BCCI's state associations looking to reject one state, one vote recommendation of Lodha Committee © Getty Images
BCCI’s state associations looking to reject one state, one vote recommendation of Lodha Committee © Getty Images


As Board of Control for Cricket in India (BCCI) assemble for Special General Meeting (SGM) to discuss the Justice RM Lodha Committee report, the state associations are in no mood to fight over the report. The associations are fine with age restriction clause, and the restriction on the number of terms of administrator, but are opposing over one state, one vote recommendations. Speaking informally with The Indian Express, officials from various state associations have come to terms with accepting with administrator terms not moving above 70 years and and three-terms cap suggestion. READ: MPCA to adhere to BCCI decision on Lodha Committee’s recommendations

However, the main argument lies on just a single vote and states like Maharashtra and Gujarat have three associations. The report also proposes that the BCCI relegate the additional associations and others such as Railways and Services to non-voting Associate members. “We respect the Lodha panel and are giving importance to it. State associations do have their own problems in their minds. We will have a discussion on it and a practical view will be taken,” Indian Premier League (IPL) chairman Rajeev Shukla said. The consensus among the Indian cricket hierarchy, and also the state associations, is that the absolute implementation of the Lodha report is “impossible”, for it would be “against the very fabric of the BCCI”.

Orissa Cricket Associations (OCA) have urged all states and affiliates to join hands with parent body as mentioned by OCA secretary Ashirward Behera and become a party to the case as the cricket board has been asked by the Supreme Court to file its response by March 3 regarding the absolute implementation of the committee recommendations. Behera will put forth this report to board members to become intervenor now that BCCI mulls legal options to safeguard it’s existing structure. “Yes, this would be my proposal at the SGM. State associations have their own constitutions, but here we are fighting a common battle and we should be a direct party to it,” Behera said. READ: BCCI not looking for escape route from Lodha Committee recommendations: Anurag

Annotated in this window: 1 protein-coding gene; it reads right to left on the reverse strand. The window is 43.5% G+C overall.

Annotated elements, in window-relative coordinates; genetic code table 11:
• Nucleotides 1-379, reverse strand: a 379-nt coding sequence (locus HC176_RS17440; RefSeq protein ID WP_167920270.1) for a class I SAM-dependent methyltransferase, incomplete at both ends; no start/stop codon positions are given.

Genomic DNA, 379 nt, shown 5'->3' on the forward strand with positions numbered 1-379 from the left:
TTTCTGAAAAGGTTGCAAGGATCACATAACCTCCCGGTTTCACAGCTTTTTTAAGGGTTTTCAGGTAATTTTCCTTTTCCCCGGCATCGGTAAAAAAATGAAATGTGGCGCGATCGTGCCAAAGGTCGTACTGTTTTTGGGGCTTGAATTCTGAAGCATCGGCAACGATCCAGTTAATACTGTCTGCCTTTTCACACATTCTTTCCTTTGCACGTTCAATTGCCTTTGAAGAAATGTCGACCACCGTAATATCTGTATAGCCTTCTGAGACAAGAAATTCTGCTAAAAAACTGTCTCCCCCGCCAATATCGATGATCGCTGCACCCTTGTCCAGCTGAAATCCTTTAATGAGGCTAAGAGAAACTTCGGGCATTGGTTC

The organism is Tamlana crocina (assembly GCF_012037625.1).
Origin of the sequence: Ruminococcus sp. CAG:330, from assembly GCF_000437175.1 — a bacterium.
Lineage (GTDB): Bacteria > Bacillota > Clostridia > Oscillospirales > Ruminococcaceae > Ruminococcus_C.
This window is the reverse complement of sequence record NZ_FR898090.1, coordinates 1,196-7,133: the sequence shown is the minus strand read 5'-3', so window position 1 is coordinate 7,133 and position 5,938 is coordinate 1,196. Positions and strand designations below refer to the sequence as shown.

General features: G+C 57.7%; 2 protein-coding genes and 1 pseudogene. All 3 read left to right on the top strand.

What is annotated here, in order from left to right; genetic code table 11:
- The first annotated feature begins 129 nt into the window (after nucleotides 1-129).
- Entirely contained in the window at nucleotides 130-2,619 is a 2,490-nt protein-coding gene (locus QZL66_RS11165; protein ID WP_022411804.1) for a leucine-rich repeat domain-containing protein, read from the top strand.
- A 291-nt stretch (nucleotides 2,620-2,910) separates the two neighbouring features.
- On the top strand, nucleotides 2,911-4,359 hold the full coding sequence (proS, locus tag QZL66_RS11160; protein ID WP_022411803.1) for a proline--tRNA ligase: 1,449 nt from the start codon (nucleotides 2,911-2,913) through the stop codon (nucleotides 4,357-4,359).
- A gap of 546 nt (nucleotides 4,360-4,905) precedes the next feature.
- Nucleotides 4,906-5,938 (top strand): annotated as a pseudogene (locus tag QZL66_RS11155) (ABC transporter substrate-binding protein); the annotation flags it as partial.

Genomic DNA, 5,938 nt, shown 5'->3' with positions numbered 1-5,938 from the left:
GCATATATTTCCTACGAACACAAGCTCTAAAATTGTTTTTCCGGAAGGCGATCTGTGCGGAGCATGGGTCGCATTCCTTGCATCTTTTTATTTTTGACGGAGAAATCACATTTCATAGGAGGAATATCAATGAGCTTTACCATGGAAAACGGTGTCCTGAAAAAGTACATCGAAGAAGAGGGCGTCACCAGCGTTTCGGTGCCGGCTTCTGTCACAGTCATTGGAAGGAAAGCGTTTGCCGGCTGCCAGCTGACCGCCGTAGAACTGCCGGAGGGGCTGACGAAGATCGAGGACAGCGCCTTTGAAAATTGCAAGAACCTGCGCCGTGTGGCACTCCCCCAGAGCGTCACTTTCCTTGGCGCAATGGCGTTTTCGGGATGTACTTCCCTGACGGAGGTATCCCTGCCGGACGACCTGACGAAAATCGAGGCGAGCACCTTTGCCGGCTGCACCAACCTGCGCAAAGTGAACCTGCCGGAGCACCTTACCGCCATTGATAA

A former BCCI legal counsel believes that if the SGM stands united against the cricket body’s structural overhaul, it would be difficult for the apex court to thrust upon some of the recommendations, for that would be “violative of the Fundamental Rights under the Constitution of India and law of the land. Going by the Supreme Court’s clarification on Fundamental Rights, the BCCI has the ‘right to be continued to be associated with only those whom the members voluntarily admit into the association’. Simply put, it’s the cricket board’s discretion, which association gets the affiliation and which one is left out. Also, right to form an association is a Fundamental Right which falls under Article 19 (I) (C),” said the lawyer.

The bench of Chief Justice TS Thakur and Justice FMI Kalifullah, has directed BCCI to follow the report. The judges have found the Lodha committee recommendations straight, rational and understandable which deserves repsect. They also said “there is no reason to disagree with the committee. The observations came with a warning that if the cricket administrators fail to act then the court will have the same committee to implement the recommendations. What the judges (the two-member bench) said the other day was just an advice, not an order,” said the ex-board counsel. BCCI vice-president G Gangaraju, secretary of Andhra Cricket Association, intend to pick and choose the clauses from Lodha and accordingly implement. READ: Sourav Ganguly-led CAB rejects 10 reccomendations of the Lodha Committee

“Yes, we have to pick and choose. Some recommendations like transparency and adhering to the code of ethics are very acceptable. At the same time, we have to safeguard our foundation. So we can’t implement the clauses that intend to overhaul the whole system. The BCCI wouldn’t have been the best cricket body in the world riding on a faulty system,” he said, adding: “We don’t want any confrontation. At the same time, we have every right to protect our own interest. Also, this is a major issue and the members need to discuss it threadbare, which requires time. I think the court will give us time.” The BCCI had asked state associations to discuss the Lodha Committee report, seek legal opinion and send their feedback. Some associations have already responded while some are yet to give their feedback.

The emergent working meeting committee is expected to be a heated affair as South Zone will question Shashank Manohar regarding ICC revamp without seeking board’s view or approval. Manohar said the financial formula where the big three India, England and Australia took the major share of the revenue pie from world cricket would be discontinued and equal distribution would take place. Not much to surprise, many state associations didn’t like the idea of Manohar as they would be financially hit after the revenue reduction. The associations are also in confusion as to why Manohar gave 6% of revenue share of Indian Board back to ICC.